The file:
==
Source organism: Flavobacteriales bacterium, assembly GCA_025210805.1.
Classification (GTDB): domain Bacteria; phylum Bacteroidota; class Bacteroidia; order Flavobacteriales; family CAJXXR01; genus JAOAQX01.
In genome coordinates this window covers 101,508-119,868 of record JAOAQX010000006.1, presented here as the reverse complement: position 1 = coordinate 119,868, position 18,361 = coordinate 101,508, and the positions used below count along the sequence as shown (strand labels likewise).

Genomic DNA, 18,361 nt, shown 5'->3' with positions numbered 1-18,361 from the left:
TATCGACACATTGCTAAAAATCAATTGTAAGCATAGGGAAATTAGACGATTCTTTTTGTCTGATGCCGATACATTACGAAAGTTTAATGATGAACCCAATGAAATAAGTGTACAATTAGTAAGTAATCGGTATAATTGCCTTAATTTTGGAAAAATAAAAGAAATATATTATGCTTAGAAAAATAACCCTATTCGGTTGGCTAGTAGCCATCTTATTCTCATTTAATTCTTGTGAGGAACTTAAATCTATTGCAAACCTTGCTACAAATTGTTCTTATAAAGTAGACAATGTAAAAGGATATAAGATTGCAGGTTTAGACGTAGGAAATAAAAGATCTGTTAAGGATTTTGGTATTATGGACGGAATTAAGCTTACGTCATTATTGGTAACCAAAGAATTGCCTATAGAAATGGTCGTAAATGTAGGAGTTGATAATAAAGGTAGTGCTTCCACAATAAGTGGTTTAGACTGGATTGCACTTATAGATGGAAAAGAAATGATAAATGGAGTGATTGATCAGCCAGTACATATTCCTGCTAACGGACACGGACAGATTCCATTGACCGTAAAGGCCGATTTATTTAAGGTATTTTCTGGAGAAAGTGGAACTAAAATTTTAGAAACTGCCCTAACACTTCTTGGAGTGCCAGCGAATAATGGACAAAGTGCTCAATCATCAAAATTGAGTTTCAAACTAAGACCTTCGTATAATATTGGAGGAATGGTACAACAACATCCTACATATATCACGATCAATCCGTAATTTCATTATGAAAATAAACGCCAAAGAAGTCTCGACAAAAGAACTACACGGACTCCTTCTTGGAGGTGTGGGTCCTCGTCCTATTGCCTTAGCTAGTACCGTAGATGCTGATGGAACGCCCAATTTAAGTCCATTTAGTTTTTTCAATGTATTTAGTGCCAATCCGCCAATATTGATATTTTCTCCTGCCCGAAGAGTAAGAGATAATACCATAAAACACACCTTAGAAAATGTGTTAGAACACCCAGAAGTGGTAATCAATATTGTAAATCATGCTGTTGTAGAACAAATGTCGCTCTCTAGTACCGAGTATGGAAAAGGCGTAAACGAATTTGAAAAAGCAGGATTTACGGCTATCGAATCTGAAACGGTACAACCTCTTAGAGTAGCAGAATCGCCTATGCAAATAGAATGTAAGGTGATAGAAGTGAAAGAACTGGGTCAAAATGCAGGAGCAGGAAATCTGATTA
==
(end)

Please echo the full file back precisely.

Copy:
Source organism: Flavobacteriales bacterium, assembly GCA_025210805.1.
Classification (GTDB): domain Bacteria; phylum Bacteroidota; class Bacteroidia; order Flavobacteriales; family CAJXXR01; genus JAOAQX01.
In genome coordinates this window covers 101,508-119,868 of record JAOAQX010000006.1, presented here as the reverse complement: position 1 = coordinate 119,868, position 18,361 = coordinate 101,508, and the positions used below count along the sequence as shown (strand labels likewise).

Genomic DNA, 18,361 nt, shown 5'->3' with positions numbered 1-18,361 from the left:
TATCGACACATTGCTAAAAATCAATTGTAAGCATAGGGAAATTAGACGATTCTTTTTGTCTGATGCCGATACATTACGAAAGTTTAATGATGAACCCAATGAAATAAGTGTACAATTAGTAAGTAATCGGTATAATTGCCTTAATTTTGGAAAAATAAAAGAAATATATTATGCTTAGAAAAATAACCCTATTCGGTTGGCTAGTAGCCATCTTATTCTCATTTAATTCTTGTGAGGAACTTAAATCTATTGCAAACCTTGCTACAAATTGTTCTTATAAAGTAGACAATGTAAAAGGATATAAGATTGCAGGTTTAGACGTAGGAAATAAAAGATCTGTTAAGGATTTTGGTATTATGGACGGAATTAAGCTTACGTCATTATTGGTAACCAAAGAATTGCCTATAGAAATGGTCGTAAATGTAGGAGTTGATAATAAAGGTAGTGCTTCCACAATAAGTGGTTTAGACTGGATTGCACTTATAGATGGAAAAGAAATGATAAATGGAGTGATTGATCAGCCAGTACATATTCCTGCTAACGGACACGGACAGATTCCATTGACCGTAAAGGCCGATTTATTTAAGGTATTTTCTGGAGAAAGTGGAACTAAAATTTTAGAAACTGCCCTAACACTTCTTGGAGTGCCAGCGAATAATGGACAAAGTGCTCAATCATCAAAATTGAGTTTCAAACTAAGACCTTCGTATAATATTGGAGGAATGGTACAACAACATCCTACATATATCACGATCAATCCGTAATTTCATTATGAAAATAAACGCCAAAGAAGTCTCGACAAAAGAACTACACGGACTCCTTCTTGGAGGTGTGGGTCCTCGTCCTATTGCCTTAGCTAGTACCGTAGATGCTGATGGAACGCCCAATTTAAGTCCATTTAGTTTTTTCAATGTATTTAGTGCCAATCCGCCAATATTGATATTTTCTCCTGCCCGAAGAGTAAGAGATAATACCATAAAACACACCTTAGAAAATGTGTTAGAACACCCAGAAGTGGTAATCAATATTGTAAATCATGCTGTTGTAGAACAAATGTCGCTCTCTAGTACCGAGTATGGAAAAGGCGTAAACGAATTTGAAAAAGCAGGATTTACGGCTATCGAATCTGAAACGGTACAACCTCTTAGAGTAGCAGAATCGCCTATGCAAATAGAATGTAAGGTGATAGAAGTGAAAGAACTGGGTCAAAATGCAGGAGCAGGAAATCTGATTA